Cultivating A Customer-Centric Culture
Put 100 customer experience marketers in a room and you might expect nearly 100 different ideas on how to become a truly customer-led organization. However, at the recent Integrated Marketing Leadership Series (IMLS) in Chicago, we did exactly that and found that certain themes were practically universal. Most notably, there was consensus behind the idea that a creative, agile, and innovative approach to customer experiences starts with the internal culture you create. It’s important to recognize that culture is a journey, and each organization is unique. However, any brand can benefit from the following tips as you work to transform the culture within your marketing team.
1. Be willful.
Creating culture almost always means implementing change—and change is rarely sparked by a “what if” mentality. Instead, try a “we will” approach that acknowledges, accepts, and encourages learning.
2. Try pilot projects.
One of the hardest parts of a culture shift is knowing where to start, an issue compounded by the multi-faceted and rapidly evolving nature of digital customer experiences. Almost anyone who has undergone these kinds of transformations has the same advice: start small. When considering which project to take on, look for something that’s highly desirable but also achievable. This will give you the quick win you need to build momentum.
3. Re-evaluate your data.
Conversions matter, but they aren’t everything. You’ll need to look at your data from the perspective of the customer. What do they care about? Chances are you have the data you need to become customer-focused right now, you just haven’t leveraged it yet. Make sure you also identify measurement metrics to gauge whether you’ve made improvements. There are customers at the end of your decisions, so be sure you’re communicating with them, not just trying to push messages at them (and that will pay dividends).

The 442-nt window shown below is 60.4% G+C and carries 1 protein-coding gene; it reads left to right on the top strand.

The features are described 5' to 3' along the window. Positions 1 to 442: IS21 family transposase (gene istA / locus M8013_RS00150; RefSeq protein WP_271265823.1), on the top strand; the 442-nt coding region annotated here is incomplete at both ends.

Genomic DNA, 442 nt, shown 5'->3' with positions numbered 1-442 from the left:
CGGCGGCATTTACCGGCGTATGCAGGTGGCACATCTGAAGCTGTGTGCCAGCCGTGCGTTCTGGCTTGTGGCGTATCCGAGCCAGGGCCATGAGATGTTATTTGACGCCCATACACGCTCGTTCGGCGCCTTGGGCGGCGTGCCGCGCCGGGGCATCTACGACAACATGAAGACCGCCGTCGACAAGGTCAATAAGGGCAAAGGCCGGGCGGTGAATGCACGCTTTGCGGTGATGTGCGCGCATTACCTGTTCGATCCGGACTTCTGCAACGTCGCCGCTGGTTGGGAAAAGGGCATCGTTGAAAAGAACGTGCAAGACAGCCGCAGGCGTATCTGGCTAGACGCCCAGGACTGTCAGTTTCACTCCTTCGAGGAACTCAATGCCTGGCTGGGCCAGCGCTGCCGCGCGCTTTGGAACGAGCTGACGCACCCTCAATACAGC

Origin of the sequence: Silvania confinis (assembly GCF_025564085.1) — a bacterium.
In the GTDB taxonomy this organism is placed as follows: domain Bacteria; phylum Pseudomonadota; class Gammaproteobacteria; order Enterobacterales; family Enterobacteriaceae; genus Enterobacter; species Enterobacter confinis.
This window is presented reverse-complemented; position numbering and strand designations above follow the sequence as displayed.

4. Fail fast forward.
Some might argue that there is no failure in innovation. Successful or not, testing will always lead to new insights. A customer-focused culture requires the ability to move on to the next new idea once you’ve learned from your previous efforts.
5. Train for creativity.
At its core, creativity is simply finding unique ways to connect ideas. And whether you’re a designer, copywriter, channel manager, or e-commerce expert, you probably excel at making valuable connections. However, you might not be as skilled at making those associations quickly, under pressure, or in various iterations. There’s a reason for that; it takes regular, repeated practice. You will need to deliberately build in design thinking processes, brainstorming sessions, and creative problem solving practices to prepare your team to deliver customer experience updates that move at the speed of the customer.
Remember that there’s one thing at the center of all of these efforts: you’re marketing to real people, not just data points. Internally and externally, listening is an important part of the process when you’re building culture and becoming customer-led. By listening to your customers, you’ll develop a better understanding of their needs and create empathy, which often further stimulates response. And, when you’re continually human-centered, you’ll always be relevant.
For more on how to build a customer-centric culture, follow the links below or reach out to Rise.